Normal Films

Normal People Scare Me Too, a Film About Autism Gets Rave Reviews

Autistic Filmmaker Revisits “Normal” a Decade After Original Award-Winning Documentary


Los Angeles, CA -- (ReleaseWire) -- 05/16/2016 --Normal People Scare Me Too, a film about autism was inspired by the past and driven the future. A decade after the award-winning film Normal People Scare Me was released, Taylor Cross, the film's co-creator, is at it again in this sequel film. In the new Normal, Cross interviews former and new cast – and in some cases moms who speak for and support their limited or non-verbal children - about attitudes and first-person perspectives in autism today. The documentary, which is driven by Cross' offbeat, quirky charm, is directed and co-produced by Keri Bowers (Cross' mom,) and produced by Joey Travolta.

"In 2006, when Taylor was 15, I gave him a cameraman and an editor but said you have to do all the work. You have to interview the clients and get the clients to make this film." says Travolta of his arrangement with the mom and son duo. "This time around, Taylor turns me into the client, by turning the camera on my work in autism." The film crew for the new production was comprised of 75% autistic students and graduates of Travolta's Inclusion Films, a practical film school for adults with disabilities which grew out of the original movie. The music, art, and animation was created and/or performed by 65% autistic musicians, composers and artists. "Taylor's vision to make these films has, by extension, impacted countless people all over the world."

Asking questions such as "What's hard for you?" "What are you really good at?" "What do you want educators, parents and others to know about autism?" and of course, "Do normal people scare you?", in Normal People Scare Me Too, Taylor draws out significant insights and opinions while introducing us to a vibrant cast of characters. A decade ago, most of the film's subjects were clear that "normal" was scary. We've come a long way since then with answers that will surely amaze and make us re-evaluate the way we perceive so-called "normal" today.

As times have changed on the autism landscape, so too have the concerns surrounding the growing numbers in autism. In 2006, the numbers were 1 in 166. Today, according to The Centers for Disease Control, the numbers are 1 in 68 – though by some estimates, are as high as 1 in 45. "With major concerns and slow efforts to effectively deal with futures and jobs creation, as a global society, we need to create more opportunities to address and access those needs for millions of people aging out into adulthood." says Bowers, adding, "In addition to seeing possibilities for futures in our casts stories, we worked hard to be an inclusive team behind the scenes. It was important to us that the new Normal represent a more inclusive production, providing opportunities to build resumes, jobs and potential careers for our creative team. We're very proud of that. In a very real sense, the future is now."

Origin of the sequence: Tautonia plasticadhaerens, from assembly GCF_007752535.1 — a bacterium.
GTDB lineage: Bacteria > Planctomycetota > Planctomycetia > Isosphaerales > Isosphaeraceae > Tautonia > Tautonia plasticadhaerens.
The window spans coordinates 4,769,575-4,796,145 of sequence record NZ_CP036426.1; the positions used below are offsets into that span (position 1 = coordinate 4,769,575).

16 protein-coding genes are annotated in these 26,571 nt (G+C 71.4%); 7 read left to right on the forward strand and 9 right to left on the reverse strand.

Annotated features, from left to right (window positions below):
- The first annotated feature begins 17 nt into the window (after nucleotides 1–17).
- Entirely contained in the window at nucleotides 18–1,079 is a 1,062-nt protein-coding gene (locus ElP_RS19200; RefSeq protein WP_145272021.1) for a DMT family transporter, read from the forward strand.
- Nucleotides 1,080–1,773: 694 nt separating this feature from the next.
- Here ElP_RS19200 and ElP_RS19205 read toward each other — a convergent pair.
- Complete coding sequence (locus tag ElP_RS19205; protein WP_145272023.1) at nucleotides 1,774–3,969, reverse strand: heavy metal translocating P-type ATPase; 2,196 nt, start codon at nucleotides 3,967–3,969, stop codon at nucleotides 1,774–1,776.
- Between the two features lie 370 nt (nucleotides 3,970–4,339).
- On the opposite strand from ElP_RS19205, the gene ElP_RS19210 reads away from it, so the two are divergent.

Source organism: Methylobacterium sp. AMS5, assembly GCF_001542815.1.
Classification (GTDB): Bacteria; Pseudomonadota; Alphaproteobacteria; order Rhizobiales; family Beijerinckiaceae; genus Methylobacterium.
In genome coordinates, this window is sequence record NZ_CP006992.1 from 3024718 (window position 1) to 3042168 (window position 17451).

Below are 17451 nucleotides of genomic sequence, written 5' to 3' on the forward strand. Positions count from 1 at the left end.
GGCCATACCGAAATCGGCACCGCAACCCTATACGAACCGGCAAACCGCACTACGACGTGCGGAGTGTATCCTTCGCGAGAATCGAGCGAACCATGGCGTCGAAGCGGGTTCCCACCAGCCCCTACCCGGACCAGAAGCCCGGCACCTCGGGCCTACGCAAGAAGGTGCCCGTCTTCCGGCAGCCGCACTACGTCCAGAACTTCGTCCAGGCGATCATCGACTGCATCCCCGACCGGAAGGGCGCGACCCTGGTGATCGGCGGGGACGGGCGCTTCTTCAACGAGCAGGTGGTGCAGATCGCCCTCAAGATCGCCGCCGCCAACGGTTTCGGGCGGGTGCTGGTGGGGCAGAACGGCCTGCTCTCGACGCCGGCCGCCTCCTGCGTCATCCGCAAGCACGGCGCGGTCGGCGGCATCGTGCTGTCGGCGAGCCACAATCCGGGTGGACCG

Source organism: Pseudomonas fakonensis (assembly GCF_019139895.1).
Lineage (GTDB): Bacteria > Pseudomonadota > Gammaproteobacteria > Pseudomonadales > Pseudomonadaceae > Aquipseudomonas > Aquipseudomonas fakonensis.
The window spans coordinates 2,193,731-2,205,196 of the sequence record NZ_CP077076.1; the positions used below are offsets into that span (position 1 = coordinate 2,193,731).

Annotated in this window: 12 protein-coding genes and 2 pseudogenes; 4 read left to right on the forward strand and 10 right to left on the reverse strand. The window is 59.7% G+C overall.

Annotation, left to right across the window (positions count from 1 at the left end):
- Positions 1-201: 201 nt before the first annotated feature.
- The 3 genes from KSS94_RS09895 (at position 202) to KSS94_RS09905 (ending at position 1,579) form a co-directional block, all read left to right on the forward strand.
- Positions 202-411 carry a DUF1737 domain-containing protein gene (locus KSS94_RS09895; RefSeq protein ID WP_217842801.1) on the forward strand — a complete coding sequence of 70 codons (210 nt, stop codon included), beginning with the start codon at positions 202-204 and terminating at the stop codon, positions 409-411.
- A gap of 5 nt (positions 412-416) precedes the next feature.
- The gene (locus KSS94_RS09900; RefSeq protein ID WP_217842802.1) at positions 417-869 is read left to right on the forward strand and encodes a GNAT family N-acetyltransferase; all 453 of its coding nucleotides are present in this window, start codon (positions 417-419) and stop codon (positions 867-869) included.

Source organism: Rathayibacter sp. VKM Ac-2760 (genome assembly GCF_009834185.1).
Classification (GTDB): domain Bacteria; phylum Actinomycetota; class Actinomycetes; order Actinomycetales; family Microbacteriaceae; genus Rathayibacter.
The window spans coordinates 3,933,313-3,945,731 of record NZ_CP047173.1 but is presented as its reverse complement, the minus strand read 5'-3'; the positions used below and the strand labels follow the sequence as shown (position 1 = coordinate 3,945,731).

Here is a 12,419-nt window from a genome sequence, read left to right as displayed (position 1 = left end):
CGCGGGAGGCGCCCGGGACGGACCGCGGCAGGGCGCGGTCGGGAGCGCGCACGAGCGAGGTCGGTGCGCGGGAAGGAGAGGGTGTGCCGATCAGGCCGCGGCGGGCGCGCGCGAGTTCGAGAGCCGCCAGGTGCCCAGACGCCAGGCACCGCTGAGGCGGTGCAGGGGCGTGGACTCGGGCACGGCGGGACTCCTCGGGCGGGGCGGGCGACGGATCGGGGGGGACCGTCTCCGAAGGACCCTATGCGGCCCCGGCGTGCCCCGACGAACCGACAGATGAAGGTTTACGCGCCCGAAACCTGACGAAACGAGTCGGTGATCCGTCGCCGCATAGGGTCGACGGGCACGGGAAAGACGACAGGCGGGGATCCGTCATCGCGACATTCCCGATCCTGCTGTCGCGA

"Without diverse thinking, perhaps we'd all be 'normal;' ordinary, common, average, and unremarkable. Normal People Scare Me Too shines a light on something more – a perspective sorely needed in this world. Bravo!" Maripat Robison, author "I Married a Geek"

"Normal People Scare Me Too is a fascinating and deep exposé into living on the autism spectrum. A must see for anyone wanting to know more about the trials, triumphs, and dreams of people on the spectrum, the viewer comes away with a profound and greater sense of what it means to be human." Dr. Stephen Mark Shore, author, speaker, clinical assistant professor Adelphi University

"As soon as I started watching, I could not stop! NPSMT digs deep into the minds, feelings, insights and perceptions of autistic people. This film will surely ignite hope and optimism for many. You must see this film!" Barry M. Prizant, Ph.D., author "Uniquely Human", CCC-SLP. Director: Childhood Communication Services Adjunct Professor: Center for the Study of Human Development

"You did it again! This film brings out the vital voices of people on the autism spectrum, and lets the world see their individual truths." Elaine Hall, The Miracle Project, author "Now I See the Moon" and Seven Keys to Unlock Autism"

For more information about the project visit

Keri Bowers
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